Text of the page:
Aside from the stellar leading performances, there are also plenty of supporting turns that are worth talking about. Stephanie Hsu is wonderful as Evelyn’s daughter Joy and the immortal entity Jobu Tupaki who has placed the meaning of life into an everything bagel that has the potential to destroy the multiverse. The role was originally written for Awkwafina who dropped out due to scheduling conflicts and although it would have been great to see her in such a brilliant role, Hsu is equally fantastic and proves to be the perfect choice. The difference between Joy and Jobu Tupaki are visual and internal polar opposite as the former is having to grapple with the possibility that her grandfather may disown her for being gay while also having to deal with the turbulent relationship with her mum that begins to worsen, while the latter is bright and colorful with elaborate costumes and a confidence as she knows everything there is to know. Hsu plays both of these roles perfectly to the point where you do forget that they are being played by the same actress.
Other small supporting roles include Jamie Lee Curtis as Deidre and James Hong as Evelyn’s father who is referred to as Gong Gong (Cantonese for grandfather or father-in-law). Curtis’ performance as Deidre is originally fierce and tough as she is the IRS worker auditing Evelyn’s business while also playing a more tender companion to Evelyn in the hot-dog finger universe in a performance that is adorable and hilarious at the same time. On the other hand, Hong is wonderful as Gong Gong. Although his role isn’t as big, he still maintains a strong presence throughout the film as his influence is felt over the Wang Family.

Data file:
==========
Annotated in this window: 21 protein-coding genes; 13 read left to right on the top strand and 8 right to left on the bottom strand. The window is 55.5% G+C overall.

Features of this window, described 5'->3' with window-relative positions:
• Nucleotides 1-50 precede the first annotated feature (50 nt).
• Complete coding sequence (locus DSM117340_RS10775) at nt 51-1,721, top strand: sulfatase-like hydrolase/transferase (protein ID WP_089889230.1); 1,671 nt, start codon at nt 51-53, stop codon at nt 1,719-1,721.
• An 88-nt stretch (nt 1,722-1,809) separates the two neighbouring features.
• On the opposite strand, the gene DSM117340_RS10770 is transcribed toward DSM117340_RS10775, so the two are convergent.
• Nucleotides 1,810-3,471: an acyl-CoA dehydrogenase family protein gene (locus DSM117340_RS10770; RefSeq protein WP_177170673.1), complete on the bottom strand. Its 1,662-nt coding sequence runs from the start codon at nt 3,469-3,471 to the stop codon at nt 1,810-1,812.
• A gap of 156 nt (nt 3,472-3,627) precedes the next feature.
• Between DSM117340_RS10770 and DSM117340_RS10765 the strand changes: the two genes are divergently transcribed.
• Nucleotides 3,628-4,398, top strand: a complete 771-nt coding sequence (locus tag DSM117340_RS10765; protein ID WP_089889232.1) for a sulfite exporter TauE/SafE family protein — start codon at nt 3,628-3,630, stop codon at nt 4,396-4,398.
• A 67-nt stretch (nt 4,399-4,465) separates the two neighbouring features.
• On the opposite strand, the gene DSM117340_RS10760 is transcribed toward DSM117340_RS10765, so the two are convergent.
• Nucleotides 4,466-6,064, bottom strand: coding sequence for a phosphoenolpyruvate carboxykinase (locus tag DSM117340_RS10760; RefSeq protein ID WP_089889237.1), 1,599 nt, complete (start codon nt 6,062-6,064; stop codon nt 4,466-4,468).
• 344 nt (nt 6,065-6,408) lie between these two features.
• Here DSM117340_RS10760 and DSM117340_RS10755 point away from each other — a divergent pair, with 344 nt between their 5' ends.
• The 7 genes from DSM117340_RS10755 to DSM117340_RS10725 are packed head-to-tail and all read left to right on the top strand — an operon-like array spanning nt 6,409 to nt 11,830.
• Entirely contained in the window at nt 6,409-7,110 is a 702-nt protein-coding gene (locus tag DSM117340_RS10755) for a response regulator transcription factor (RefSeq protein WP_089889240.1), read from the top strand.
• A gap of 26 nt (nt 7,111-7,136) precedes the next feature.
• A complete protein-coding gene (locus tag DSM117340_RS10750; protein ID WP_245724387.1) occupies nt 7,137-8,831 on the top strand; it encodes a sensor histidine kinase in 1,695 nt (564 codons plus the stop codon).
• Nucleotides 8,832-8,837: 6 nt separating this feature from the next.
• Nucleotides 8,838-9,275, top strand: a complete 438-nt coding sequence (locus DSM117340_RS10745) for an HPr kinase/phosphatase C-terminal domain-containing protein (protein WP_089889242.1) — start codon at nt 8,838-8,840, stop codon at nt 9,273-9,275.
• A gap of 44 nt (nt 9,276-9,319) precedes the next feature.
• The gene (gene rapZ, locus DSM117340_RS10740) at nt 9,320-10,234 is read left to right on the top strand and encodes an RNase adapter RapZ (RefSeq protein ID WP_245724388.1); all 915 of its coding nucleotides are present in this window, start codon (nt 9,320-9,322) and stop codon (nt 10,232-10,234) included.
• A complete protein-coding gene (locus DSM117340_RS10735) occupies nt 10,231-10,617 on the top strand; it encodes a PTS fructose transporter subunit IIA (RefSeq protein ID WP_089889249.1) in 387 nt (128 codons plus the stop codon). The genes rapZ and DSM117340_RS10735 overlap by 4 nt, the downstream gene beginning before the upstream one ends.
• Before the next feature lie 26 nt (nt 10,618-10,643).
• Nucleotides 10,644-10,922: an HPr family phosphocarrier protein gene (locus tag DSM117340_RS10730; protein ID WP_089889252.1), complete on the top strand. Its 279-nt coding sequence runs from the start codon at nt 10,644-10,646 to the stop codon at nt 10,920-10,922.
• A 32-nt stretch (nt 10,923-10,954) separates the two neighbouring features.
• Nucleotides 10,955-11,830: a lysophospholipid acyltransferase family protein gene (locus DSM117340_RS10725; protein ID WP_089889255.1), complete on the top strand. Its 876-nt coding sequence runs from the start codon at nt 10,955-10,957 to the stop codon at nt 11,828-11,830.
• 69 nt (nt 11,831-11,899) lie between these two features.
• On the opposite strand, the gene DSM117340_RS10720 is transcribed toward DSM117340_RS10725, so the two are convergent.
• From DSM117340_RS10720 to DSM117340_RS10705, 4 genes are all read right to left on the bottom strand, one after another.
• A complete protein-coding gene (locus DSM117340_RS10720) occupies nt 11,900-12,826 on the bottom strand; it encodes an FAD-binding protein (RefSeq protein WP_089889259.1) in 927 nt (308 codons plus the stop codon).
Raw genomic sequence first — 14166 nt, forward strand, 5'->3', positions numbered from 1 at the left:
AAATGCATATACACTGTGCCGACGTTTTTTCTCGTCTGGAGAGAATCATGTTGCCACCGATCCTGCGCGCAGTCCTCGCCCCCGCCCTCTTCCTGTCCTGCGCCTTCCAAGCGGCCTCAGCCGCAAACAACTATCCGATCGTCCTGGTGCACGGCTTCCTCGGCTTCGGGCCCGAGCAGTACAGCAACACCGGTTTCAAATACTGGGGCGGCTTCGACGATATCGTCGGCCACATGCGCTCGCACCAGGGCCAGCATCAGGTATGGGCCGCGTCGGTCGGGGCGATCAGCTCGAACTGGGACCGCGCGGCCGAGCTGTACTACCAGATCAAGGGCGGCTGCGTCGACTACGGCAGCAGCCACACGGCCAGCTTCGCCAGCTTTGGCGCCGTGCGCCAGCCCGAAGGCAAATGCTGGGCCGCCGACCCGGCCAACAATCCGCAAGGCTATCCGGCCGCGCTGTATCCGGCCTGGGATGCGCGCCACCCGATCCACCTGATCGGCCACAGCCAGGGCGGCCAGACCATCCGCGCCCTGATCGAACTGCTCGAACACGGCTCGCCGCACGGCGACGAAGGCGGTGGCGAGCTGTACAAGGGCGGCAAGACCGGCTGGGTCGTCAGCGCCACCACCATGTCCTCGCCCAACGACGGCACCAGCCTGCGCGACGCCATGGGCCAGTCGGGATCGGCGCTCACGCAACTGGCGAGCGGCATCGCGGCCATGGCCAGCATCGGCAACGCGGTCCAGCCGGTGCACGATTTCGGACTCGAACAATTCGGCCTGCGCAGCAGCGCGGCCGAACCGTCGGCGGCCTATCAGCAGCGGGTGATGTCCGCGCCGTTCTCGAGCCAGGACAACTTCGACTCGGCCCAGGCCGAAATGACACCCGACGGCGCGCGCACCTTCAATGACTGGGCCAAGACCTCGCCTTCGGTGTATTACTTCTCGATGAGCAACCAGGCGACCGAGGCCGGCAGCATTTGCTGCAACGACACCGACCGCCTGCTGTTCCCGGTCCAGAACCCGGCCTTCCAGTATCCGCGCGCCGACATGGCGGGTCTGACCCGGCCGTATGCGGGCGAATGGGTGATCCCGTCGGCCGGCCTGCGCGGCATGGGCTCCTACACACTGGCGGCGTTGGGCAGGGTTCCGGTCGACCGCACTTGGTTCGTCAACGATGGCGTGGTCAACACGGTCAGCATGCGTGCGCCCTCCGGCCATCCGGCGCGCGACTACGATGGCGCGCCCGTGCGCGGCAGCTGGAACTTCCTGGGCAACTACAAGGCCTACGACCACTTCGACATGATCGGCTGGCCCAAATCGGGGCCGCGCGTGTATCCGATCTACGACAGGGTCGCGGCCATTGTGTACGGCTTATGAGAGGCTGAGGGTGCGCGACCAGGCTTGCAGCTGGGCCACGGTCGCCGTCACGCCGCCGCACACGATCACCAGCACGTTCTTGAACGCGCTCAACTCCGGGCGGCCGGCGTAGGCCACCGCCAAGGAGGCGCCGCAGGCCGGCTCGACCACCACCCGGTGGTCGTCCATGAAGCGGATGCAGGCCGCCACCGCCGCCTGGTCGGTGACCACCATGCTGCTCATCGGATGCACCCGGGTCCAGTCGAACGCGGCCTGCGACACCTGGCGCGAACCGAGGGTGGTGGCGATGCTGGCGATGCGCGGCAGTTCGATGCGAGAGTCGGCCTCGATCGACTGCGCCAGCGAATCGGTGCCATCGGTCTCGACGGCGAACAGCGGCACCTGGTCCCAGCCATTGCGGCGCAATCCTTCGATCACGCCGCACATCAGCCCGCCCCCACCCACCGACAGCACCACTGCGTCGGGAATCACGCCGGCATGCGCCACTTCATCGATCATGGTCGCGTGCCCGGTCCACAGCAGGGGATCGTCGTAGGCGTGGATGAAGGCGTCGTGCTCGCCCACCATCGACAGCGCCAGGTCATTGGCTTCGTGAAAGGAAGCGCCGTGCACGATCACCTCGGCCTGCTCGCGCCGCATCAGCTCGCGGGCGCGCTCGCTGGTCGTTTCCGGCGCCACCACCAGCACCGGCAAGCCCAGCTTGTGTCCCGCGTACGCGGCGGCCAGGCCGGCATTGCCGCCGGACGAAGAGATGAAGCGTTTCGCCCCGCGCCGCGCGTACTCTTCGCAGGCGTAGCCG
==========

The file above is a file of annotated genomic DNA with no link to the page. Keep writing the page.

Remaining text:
A film like Everything Everywhere All At Once relies heavily on its cinematography and Larkin Seiple’s work is excellent. Having previously worked with the Daniels on their debut feature, Swiss Army Man, Seiple was the natural choice for their follow-up. What he does really well is bringing out the fantasy and supernatural elements from the initially boring setting of the IRS office. The majority of the film’s main plot takes place in the office but we feel as though we are being transported to an alternative universe and this is thanks to Seiple. The scenes in which Evelyn channels her Kung-Fu universe self is particularly excellent as it pays tribute to Yeoh’s career whilst also being exciting and new.
The music by Son Lux marks one of the most exciting soundtracks of the year. Like the film, Son Lux’s score is relentless and unpredictable, never sitting still as we are catapulted between multiple universes, while still maintaining a consistent thread. In a sense, the music showcases another side to Evelyn’s character and perfectly captures the complexities of her character thanks to its mixture of styles and tones from the whimsical track “Wang Family Portrait” to the incredibly intense “Switch Shoes to the Wrong Foot”. It’s a soundtrack that conveys the emotions of the film brilliantly without overwhelming the visual content.
Everything Everywhere All At Once brings together components of modern cinema but combines it in a way that feels fresh and exciting. Brilliantly unpredictable and fearless in vision and execution, the Daniels have succeeded in making the most original film of the year that will be very hard to beat. It wouldn’t be surprising to see this up for multiple gongs come awards season, especially for its screenplay and Michelle Yeoh’s killer leading performance. The film is a wonderful tribute to Yeoh’s previous career, while also catapulting her to mainstream Western audiences who may be unfamiliar with her filmography.
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Everything Everywhere All At Once is out in cinemas now!